Land Rights

The purchase and lease of vast tracts of land from poor, developing countries by wealthier nations and international private investors has led to debate about whether land investment is a tool for development or force of displacement.

The Facts

Over the last eight years, there has been a significant increase in land-based investment, both in terms of the number of investment projects and the total land area allocated. Industrialized nations and private foreign investors have driven demand for arable land in developing regions, particularly in Africa, but also in South America, and Asia-Pacific.

The lands offered to investors are frequently in use although occupants lack legal claims to the land and access to legal institutions. As demand for land assets increases and governments and multilateral institutions promote land investment, displacement and impact on livelihoods have become serious sources of concern.

What we are doing about it

The Oakland Institute is committed to increasing transparency about land deals including the terms of the deals, the actors involved, and the impact on people and the environment.

Publications

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Nicaragua's Failed Revolution

On January 29, 2020, the Indigenous Alal community in the Mayangna Sauni As territory in the Bosawás Biosphere Reserve, was attacked by over 80 armed men connected to land grabbing in protected Indigenous land. Four people were reportedly killed, two injured, and 16 houses burned. In the weeks following the incident, locals remained under continuous threat and harassment, as they kept hearing guns fired in the air, near their villages...
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Futile Wait for Justice...

Names and details that could reveal the identity of those interviewed have been withheld to ensure their safety. The fear of invasions, killings, and kidnappings, that is silencing the Indigenous communities in Nicaragua, makes this report all the more urgent.
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My Son Was a Very Good Son

Names and details that could reveal the identity of those interviewed have been withheld to ensure their safety. The fear of invasions, killings, and kidnappings, that is silencing the Indigenous communities in Nicaragua, makes this report all the more urgent.
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Struggling to Survive

Names and details that could reveal the identity of those interviewed have been withheld to ensure their safety. The fear of invasions, killings, and kidnappings, that is silencing the Indigenous communities in Nicaragua, makes this report all the more urgent.
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We Gave Them an Opportunity

Names and details that could reveal the identity of those interviewed have been withheld to ensure their safety. The fear of invasions, killings, and kidnappings, that is silencing the Indigenous communities in Nicaragua, makes this report all the more urgent.

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Blog

A seed fair in Democratic Republic of Congo. Credit: Alexa Reynolds, ACF DR Congo

Emperor Has No New Clothes

Thursday, January 30, 2020

The EBA program was not created to help farmers. The Bank's claims to support farmers via the EBA is inherently contradictory to the own raison d'être of the program. The best way for the World Bank to assist farmers would be to disband the EBA program altogether.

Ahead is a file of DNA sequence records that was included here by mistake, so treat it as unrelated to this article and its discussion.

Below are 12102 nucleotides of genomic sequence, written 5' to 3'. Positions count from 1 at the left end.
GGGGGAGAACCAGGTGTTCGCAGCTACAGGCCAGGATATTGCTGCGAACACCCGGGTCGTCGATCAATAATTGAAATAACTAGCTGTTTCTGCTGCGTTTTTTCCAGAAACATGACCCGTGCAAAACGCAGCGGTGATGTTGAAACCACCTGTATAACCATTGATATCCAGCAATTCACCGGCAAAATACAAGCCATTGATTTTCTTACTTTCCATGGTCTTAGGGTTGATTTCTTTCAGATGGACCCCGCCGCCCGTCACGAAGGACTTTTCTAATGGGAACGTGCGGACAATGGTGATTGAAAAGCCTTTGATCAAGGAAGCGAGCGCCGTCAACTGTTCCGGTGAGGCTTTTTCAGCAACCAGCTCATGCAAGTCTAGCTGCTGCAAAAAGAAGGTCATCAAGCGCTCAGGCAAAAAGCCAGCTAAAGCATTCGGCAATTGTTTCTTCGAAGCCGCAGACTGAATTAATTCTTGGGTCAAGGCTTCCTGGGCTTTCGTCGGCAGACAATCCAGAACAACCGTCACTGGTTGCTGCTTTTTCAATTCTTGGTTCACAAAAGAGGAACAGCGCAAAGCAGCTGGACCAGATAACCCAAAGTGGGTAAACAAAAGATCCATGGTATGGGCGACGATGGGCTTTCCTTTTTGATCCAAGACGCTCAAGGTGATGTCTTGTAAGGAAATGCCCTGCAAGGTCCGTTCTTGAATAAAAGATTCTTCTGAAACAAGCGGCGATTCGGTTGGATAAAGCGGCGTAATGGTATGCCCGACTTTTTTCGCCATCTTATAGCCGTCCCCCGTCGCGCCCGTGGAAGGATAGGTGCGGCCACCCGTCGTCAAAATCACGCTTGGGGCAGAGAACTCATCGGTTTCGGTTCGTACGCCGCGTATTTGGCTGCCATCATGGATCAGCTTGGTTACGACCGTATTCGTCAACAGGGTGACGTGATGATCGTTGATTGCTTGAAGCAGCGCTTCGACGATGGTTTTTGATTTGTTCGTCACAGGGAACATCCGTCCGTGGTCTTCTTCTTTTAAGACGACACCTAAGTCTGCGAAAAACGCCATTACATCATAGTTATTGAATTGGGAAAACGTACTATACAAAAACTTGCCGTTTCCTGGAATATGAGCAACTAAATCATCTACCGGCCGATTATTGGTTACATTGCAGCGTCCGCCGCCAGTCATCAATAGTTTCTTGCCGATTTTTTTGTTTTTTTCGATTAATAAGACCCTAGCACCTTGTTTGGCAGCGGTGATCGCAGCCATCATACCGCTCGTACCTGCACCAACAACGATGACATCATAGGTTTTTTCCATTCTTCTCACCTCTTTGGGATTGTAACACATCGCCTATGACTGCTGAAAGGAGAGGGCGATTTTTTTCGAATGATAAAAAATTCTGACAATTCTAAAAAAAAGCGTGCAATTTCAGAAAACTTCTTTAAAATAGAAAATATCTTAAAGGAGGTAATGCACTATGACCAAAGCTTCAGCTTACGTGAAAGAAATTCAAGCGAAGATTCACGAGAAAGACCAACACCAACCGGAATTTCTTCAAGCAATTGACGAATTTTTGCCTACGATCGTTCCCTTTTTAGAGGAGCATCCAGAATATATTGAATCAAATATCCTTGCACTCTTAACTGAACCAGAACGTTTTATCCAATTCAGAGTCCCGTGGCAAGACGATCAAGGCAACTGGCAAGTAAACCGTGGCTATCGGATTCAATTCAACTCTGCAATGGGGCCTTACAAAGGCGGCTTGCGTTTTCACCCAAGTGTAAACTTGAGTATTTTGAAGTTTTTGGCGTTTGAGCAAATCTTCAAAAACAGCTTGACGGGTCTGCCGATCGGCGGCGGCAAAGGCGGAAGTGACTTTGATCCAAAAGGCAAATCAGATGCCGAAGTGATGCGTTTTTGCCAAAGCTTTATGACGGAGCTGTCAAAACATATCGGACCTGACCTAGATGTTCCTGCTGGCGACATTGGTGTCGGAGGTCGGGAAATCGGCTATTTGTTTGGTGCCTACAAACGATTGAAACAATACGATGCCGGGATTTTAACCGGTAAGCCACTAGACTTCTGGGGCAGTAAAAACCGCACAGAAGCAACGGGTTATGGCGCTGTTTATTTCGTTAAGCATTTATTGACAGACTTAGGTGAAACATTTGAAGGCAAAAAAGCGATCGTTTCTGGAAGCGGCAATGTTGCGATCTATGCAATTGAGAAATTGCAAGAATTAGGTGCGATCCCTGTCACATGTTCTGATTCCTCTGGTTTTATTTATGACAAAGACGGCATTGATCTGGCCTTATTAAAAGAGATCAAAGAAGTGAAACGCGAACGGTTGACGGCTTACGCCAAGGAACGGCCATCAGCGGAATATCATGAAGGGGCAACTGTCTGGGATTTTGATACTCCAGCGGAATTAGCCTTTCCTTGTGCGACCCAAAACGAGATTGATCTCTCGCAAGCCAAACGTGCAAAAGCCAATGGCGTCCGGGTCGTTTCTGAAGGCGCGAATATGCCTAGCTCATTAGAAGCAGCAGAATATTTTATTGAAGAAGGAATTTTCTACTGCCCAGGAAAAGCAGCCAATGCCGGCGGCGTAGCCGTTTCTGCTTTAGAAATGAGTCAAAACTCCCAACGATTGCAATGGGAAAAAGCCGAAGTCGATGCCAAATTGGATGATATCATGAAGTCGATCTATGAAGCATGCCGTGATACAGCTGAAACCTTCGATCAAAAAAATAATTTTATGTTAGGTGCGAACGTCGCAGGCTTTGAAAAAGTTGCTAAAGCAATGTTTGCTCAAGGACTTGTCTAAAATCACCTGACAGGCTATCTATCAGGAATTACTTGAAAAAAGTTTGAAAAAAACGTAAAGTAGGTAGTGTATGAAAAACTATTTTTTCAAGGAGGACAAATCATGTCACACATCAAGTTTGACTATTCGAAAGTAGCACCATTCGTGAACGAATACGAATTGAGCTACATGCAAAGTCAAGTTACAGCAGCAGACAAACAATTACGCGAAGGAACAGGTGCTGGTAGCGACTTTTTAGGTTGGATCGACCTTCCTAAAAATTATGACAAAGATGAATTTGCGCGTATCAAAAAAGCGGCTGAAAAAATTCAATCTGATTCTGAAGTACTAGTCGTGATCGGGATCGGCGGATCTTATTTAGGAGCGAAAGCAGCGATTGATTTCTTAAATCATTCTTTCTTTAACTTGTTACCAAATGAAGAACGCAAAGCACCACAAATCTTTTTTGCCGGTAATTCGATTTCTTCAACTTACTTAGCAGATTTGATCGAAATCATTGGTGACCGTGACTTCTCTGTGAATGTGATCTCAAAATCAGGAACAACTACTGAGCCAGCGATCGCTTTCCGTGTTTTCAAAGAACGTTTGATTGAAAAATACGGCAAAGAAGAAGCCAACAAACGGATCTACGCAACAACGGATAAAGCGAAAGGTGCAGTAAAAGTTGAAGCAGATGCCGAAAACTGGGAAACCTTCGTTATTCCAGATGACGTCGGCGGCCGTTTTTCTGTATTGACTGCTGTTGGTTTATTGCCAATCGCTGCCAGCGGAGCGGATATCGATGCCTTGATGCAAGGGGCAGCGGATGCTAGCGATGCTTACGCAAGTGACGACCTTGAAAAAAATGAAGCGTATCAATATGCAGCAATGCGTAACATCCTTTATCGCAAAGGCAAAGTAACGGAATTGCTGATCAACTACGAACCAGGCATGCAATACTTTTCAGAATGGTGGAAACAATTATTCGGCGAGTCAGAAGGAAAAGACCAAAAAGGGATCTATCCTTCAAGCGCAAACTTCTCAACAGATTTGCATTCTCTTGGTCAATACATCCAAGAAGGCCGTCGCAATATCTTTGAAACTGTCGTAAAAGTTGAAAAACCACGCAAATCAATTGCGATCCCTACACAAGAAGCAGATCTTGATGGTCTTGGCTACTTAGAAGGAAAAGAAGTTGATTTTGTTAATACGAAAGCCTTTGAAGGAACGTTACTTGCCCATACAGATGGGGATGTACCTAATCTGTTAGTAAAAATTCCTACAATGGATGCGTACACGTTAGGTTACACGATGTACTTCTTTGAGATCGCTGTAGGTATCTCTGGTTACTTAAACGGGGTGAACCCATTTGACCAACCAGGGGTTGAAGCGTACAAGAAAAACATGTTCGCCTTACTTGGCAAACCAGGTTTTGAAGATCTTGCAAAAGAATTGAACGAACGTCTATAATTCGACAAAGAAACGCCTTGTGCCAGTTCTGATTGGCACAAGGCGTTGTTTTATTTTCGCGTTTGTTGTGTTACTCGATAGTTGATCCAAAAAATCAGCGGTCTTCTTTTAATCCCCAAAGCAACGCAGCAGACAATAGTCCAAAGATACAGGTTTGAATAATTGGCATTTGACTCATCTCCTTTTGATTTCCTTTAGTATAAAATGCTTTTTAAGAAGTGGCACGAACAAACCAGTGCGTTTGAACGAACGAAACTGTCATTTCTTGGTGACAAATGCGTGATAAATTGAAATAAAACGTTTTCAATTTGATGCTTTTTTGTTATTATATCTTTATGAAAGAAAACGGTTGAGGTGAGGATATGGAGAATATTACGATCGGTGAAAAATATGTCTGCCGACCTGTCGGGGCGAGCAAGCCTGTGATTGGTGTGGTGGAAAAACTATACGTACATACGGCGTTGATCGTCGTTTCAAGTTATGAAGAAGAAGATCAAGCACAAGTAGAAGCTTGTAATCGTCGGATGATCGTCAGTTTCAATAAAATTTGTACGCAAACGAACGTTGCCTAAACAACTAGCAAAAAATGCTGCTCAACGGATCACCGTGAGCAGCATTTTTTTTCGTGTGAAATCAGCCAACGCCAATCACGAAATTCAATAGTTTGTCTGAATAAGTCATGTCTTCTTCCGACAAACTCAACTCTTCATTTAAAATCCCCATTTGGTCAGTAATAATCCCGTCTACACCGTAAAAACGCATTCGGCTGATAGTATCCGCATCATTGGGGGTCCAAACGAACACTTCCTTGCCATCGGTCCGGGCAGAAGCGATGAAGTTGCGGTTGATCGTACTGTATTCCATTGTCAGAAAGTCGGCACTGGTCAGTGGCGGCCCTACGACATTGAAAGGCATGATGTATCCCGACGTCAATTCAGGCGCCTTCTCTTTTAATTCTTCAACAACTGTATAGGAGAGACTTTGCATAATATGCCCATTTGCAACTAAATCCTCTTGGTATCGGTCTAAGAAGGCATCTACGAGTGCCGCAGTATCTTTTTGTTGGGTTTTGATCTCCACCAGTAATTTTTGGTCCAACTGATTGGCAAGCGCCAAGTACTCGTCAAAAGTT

Maasai villagers, their faces are hidden for their protection. Credit: Oakland Institute

Tanzania's Withdrawal from the African Court on Human and People's Rights

Monday, December 9, 2019 Anuradha Mittal

A Wrong Move for the Country and for the Continent Maasai villagers, their faces are hidden for their protection. Credit: Oakland Institute When domestic mechanisms fail and there is no rule of law, independent regional and international mechanisms are essential to ensure accountability and human rights for all. This December 10th, recognized internationally as Human Rights Day, it is necessary to challenge Tanzanian President John Magufuli...

Forest view. Credit: Janhavi Mittal

Dalit and Adivasi Women at the Forefront of the Forest Rights Movement in India

Monday, September 9, 2019 Janhavi Mittal

The Supreme Court of India is set to rule on a case, Wildlife Trust Vs the Union of India, which could result in the eviction of 1.9 million forest dwellers from the country's Indigenous and traditionally marginalized communities.

As India celebrates independence day, a curfew pass for a resident of Srinagar serves as a reminder of the selective and paradoxical nature of this freedom as the valley remains in a state of lockdown. Photo: H Zargar.

Legalizing Dispossession: A Tale of Two Indian Land Grabs

Thursday, August 15, 2019 Anuradha Mittal

India's 73rd Independence Day merits introspection on the deep crisis faced by the world's largest democracy. Two recent attempts at perpetuating unprecedented land grabs, mark the Bharatiya Janata Party (BJP)-led government's proclivity for legalizing dispossession and marginalization of the most vulnerable.

Nivada Rana (R) and Roma Malik (L), one of the leaders of the All India Union of Forest Working People, with the author. Credit: Janhavi Mittal / The Oakland Institute

Who is Afraid of the Forest Rights Act?

Monday, August 5, 2019 Janhavi Mittal

International civil society must continue to demand that the government of India not only defend the FRA, a progressive legislation that protects traditional forest dwelling communities, but also ensure its careful and widespread implementation.

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